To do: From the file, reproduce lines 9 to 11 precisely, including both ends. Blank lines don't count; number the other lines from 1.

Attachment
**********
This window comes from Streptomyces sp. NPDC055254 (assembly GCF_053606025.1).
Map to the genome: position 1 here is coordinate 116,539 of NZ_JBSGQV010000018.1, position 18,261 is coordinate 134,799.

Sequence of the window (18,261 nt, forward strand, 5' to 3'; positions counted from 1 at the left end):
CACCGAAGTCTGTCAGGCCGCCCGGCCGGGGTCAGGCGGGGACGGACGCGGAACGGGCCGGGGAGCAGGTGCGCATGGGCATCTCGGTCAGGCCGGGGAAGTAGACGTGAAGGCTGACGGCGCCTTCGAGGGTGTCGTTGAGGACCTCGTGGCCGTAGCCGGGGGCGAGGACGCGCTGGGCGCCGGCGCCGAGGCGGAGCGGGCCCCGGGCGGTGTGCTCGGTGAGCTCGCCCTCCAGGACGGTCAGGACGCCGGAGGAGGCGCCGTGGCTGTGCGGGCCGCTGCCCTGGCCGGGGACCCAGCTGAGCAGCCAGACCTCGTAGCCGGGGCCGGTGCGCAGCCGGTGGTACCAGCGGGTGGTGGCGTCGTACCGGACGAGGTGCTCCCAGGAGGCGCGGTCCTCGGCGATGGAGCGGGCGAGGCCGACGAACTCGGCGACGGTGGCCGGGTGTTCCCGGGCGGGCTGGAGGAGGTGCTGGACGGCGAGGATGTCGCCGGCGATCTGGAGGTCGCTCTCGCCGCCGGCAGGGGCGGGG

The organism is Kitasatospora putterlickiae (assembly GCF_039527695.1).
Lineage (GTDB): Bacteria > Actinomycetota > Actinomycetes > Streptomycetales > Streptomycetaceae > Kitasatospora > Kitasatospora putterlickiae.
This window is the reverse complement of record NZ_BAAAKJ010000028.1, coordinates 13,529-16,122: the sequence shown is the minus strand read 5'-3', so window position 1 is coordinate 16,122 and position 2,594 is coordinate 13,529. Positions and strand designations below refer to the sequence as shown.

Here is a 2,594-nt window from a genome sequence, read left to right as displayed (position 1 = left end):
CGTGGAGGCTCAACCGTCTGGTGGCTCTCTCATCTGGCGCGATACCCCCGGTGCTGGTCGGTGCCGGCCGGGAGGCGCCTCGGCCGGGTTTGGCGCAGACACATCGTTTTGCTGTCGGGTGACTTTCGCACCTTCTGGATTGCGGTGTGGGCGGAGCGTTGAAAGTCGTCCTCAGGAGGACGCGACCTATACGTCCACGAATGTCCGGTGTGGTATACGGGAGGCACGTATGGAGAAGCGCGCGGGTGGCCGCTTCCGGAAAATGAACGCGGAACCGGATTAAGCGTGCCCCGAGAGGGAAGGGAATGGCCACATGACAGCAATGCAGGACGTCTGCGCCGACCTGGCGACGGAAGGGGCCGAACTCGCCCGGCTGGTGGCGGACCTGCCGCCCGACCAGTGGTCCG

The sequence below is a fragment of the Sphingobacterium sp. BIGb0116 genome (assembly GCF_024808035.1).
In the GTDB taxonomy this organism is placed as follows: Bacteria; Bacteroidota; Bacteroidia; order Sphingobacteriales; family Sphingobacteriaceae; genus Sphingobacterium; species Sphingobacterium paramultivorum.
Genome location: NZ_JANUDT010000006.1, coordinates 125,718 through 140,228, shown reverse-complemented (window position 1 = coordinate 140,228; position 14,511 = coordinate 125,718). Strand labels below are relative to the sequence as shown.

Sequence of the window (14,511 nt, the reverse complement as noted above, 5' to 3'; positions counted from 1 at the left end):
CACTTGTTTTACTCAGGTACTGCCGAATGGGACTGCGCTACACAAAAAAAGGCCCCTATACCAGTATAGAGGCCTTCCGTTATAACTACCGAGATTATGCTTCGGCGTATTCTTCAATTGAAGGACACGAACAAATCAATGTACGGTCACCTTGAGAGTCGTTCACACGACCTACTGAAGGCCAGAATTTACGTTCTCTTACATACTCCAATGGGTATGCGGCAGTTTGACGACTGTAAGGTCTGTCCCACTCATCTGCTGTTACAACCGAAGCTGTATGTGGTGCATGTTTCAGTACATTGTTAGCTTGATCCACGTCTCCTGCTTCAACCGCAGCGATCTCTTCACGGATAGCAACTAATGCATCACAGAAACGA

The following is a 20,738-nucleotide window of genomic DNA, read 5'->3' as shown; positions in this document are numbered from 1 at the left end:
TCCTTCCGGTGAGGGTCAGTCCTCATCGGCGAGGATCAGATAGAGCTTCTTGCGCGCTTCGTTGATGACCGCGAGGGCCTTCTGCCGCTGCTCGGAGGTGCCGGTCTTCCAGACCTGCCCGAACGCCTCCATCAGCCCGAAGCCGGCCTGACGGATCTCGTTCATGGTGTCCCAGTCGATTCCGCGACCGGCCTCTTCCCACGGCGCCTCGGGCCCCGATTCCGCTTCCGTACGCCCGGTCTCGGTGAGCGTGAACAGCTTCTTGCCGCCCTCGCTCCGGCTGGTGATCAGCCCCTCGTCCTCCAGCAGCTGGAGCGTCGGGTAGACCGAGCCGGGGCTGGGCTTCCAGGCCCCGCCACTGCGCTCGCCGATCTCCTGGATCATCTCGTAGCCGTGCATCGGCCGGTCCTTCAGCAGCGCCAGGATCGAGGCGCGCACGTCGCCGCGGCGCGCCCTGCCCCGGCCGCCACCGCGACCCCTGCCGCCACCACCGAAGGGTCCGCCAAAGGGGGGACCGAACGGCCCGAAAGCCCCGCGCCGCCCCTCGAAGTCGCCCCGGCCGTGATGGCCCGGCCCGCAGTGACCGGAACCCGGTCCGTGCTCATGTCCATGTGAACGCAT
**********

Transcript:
CGTGGAGGCTCAACCGTCTGGTGGCTCTCTCATCTGGCGCGATACCCCCGGTGCTGGTCGGTGCCGGCCGGGAGGCGCCTCGGCCGGGTTTGGCGCAGACACATCGTTTTGCTGTCGGGTGACTTTCGCACCTTCTGGATTGCGGTGTGGGCGGAGCGTTGAAAGTCGTCCTCAGGAGGACGCGACCTATACGTCCACGAATGTCCGGTGTGGTATACGGGAGGCACGTATGGAGAAGCGCGCGGGTGGCCGCTTCCGGAAAATGAACGCGGAACCGGATTAAGCGTGCCCCGAGAGGGAAGGGAATGGCCACATGACAGCAATGCAGGACGTCTGCGCCGACCTGGCGACGGAAGGGGCCGAACTCGCCCGGCTGGTGGCGGACCTGCCGCCCGACCAGTGGTCCG

The sequence below is a fragment of the Sphingobacterium sp. BIGb0116 genome (assembly GCF_024808035.1).
In the GTDB taxonomy this organism is placed as follows: Bacteria; Bacteroidota; Bacteroidia; order Sphingobacteriales; family Sphingobacteriaceae; genus Sphingobacterium; species Sphingobacterium paramultivorum.